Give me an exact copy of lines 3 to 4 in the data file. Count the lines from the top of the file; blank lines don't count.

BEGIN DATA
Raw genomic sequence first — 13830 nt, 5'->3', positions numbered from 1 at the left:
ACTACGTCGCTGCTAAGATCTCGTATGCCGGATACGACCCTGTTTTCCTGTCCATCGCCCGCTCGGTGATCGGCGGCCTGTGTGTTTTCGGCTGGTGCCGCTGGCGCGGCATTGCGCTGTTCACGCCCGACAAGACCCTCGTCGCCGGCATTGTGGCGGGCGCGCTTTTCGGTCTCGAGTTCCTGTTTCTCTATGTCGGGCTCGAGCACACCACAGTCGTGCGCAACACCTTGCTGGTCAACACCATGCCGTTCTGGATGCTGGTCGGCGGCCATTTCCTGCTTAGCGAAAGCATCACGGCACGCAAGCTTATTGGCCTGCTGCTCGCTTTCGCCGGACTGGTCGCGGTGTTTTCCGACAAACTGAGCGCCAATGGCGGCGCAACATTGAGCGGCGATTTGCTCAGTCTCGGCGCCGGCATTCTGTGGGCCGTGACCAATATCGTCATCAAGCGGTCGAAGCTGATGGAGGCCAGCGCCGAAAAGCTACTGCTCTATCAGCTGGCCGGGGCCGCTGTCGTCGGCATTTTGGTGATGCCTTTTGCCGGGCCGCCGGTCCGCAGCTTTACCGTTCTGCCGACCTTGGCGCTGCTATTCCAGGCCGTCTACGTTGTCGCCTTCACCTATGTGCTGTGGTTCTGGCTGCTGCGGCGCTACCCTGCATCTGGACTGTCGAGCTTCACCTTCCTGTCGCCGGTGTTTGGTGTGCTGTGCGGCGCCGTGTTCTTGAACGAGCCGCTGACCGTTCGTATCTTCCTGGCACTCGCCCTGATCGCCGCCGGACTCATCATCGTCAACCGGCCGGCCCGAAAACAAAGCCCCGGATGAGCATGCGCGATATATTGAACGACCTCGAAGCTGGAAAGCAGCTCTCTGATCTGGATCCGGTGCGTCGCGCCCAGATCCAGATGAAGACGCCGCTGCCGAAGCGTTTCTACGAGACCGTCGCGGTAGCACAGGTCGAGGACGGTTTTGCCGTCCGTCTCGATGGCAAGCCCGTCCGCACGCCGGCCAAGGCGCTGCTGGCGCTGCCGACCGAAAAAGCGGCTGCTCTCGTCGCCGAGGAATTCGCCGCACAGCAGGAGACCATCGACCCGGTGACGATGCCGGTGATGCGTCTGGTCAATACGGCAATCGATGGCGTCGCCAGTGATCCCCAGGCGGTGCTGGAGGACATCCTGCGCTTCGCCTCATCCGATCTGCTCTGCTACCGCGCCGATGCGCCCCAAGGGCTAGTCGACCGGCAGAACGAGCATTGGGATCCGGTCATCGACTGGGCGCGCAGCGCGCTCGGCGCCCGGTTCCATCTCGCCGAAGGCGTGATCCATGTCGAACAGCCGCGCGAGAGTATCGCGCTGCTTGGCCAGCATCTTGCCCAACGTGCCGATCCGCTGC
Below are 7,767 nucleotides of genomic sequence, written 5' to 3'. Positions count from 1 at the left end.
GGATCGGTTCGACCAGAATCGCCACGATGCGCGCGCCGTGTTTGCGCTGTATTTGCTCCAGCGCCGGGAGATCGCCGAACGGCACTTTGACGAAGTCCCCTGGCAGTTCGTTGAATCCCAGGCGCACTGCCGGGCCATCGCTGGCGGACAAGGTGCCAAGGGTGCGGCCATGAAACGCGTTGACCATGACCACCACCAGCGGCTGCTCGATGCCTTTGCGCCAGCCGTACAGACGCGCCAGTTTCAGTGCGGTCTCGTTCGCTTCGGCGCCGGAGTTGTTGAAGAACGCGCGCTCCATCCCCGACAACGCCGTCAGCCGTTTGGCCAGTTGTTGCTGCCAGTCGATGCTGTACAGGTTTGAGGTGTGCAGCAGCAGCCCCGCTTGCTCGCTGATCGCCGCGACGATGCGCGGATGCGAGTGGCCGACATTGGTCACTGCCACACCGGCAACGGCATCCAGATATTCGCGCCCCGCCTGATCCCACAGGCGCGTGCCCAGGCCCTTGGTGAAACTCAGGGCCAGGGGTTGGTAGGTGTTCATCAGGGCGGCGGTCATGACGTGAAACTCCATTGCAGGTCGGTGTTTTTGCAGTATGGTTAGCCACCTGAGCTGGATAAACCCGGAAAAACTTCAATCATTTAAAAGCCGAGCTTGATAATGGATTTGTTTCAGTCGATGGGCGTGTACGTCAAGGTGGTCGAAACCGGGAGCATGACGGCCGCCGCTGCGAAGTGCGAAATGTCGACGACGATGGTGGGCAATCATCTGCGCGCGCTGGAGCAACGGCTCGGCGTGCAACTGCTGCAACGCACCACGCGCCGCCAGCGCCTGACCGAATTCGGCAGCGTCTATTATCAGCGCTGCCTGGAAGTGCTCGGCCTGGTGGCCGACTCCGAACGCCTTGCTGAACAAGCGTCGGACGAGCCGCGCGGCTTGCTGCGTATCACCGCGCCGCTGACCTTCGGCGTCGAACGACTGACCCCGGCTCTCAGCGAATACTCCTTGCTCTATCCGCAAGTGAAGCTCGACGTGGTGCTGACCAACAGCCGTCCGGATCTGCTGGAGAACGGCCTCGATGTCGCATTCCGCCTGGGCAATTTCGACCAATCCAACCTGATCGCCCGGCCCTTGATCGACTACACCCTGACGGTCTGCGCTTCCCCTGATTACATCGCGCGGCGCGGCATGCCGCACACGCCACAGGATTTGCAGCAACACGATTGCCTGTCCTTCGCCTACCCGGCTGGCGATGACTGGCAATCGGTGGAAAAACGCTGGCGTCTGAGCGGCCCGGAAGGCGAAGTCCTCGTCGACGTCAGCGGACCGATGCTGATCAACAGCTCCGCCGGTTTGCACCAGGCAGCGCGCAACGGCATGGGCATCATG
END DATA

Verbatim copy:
Below are 7,767 nucleotides of genomic sequence, written 5' to 3'. Positions count from 1 at the left end.
GGATCGGTTCGACCAGAATCGCCACGATGCGCGCGCCGTGTTTGCGCTGTATTTGCTCCAGCGCCGGGAGATCGCCGAACGGCACTTTGACGAAGTCCCCTGGCAGTTCGTTGAATCCCAGGCGCACTGCCGGGCCATCGCTGGCGGACAAGGTGCCAAGGGTGCGGCCATGAAACGCGTTGACCATGACCACCACCAGCGGCTGCTCGATGCCTTTGCGCCAGCCGTACAGACGCGCCAGTTTCAGTGCGGTCTCGTTCGCTTCGGCGCCGGAGTTGTTGAAGAACGCGCGCTCCATCCCCGACAACGCCGTCAGCCGTTTGGCCAGTTGTTGCTGCCAGTCGATGCTGTACAGGTTTGAGGTGTGCAGCAGCAGCCCCGCTTGCTCGCTGATCGCCGCGACGATGCGCGGATGCGAGTGGCCGACATTGGTCACTGCCACACCGGCAACGGCATCCAGATATTCGCGCCCCGCCTGATCCCACAGGCGCGTGCCCAGGCCCTTGGTGAAACTCAGGGCCAGGGGTTGGTAGGTGTTCATCAGGGCGGCGGTCATGACGTGAAACTCCATTGCAGGTCGGTGTTTTTGCAGTATGGTTAGCCACCTGAGCTGGATAAACCCGGAAAAACTTCAATCATTTAAAAGCCGAGCTTGATAATGGATTTGTTTCAGTCGATGGGCGTGTACGTCAAGGTGGTCGAAACCGGGAGCATGACGGCCGCCGCTGCGAAGTGCGAAATGTCGACGACGATGGTGGGCAATCATCTGCGCGCGCTGGAGCAACGGCTCGGCGTGCAACTGCTGCAACGCACCACGCGCCGCCAGCGCCTGACCGAATTCGGCAGCGTCTATTATCAGCGCTGCCTGGAAGTGCTCGGCCTGGTGGCCGACTCCGAACGCCTTGCTGAACAAGCGTCGGACGAGCCGCGCGGCTTGCTGCGTATCACCGCGCCGCTGACCTTCGGCGTCGAACGACTGACCCCGGCTCTCAGCGAATACTCCTTGCTCTATCCGCAAGTGAAGCTCGACGTGGTGCTGACCAACAGCCGTCCGGATCTGCTGGAGAACGGCCTCGATGTCGCATTCCGCCTGGGCAATTTCGACCAATCCAACCTGATCGCCCGGCCCTTGATCGACTACACCCTGACGGTCTGCGCTTCCCCTGATTACATCGCGCGGCGCGGCATGCCGCACACGCCACAGGATTTGCAGCAACACGATTGCCTGTCCTTCGCCTACCCGGCTGGCGATGACTGGCAATCGGTGGAAAAACGCTGGCGTCTGAGCGGCCCGGAAGGCGAAGTCCTCGTCGACGTCAGCGGACCGATGCTGATCAACAGCTCCGCCGGTTTGCACCAGGCAGCGCGCAACGGCATGGGCATCATG